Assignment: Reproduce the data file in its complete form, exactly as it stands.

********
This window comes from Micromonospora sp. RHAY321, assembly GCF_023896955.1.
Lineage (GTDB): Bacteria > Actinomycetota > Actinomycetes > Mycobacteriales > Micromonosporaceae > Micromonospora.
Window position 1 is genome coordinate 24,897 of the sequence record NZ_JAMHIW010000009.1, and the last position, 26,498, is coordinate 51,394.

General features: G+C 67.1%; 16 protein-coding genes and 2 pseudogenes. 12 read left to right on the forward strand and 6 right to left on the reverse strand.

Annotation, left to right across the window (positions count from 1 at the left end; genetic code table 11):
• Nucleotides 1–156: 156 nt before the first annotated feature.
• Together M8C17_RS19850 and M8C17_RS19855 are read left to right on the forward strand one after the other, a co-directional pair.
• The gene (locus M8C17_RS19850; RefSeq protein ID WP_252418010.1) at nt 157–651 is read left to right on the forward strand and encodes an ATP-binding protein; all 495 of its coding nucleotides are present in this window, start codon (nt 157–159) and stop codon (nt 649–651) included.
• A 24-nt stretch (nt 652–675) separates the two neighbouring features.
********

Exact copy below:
This window comes from Micromonospora sp. RHAY321, assembly GCF_023896955.1.
Lineage (GTDB): Bacteria > Actinomycetota > Actinomycetes > Mycobacteriales > Micromonosporaceae > Micromonospora.
Window position 1 is genome coordinate 24,897 of the sequence record NZ_JAMHIW010000009.1, and the last position, 26,498, is coordinate 51,394.

General features: G+C 67.1%; 16 protein-coding genes and 2 pseudogenes. 12 read left to right on the forward strand and 6 right to left on the reverse strand.

Annotation, left to right across the window (positions count from 1 at the left end; genetic code table 11):
• Nucleotides 1–156: 156 nt before the first annotated feature.
• Together M8C17_RS19850 and M8C17_RS19855 are read left to right on the forward strand one after the other, a co-directional pair.
• The gene (locus M8C17_RS19850; RefSeq protein ID WP_252418010.1) at nt 157–651 is read left to right on the forward strand and encodes an ATP-binding protein; all 495 of its coding nucleotides are present in this window, start codon (nt 157–159) and stop codon (nt 649–651) included.
• A 24-nt stretch (nt 652–675) separates the two neighbouring features.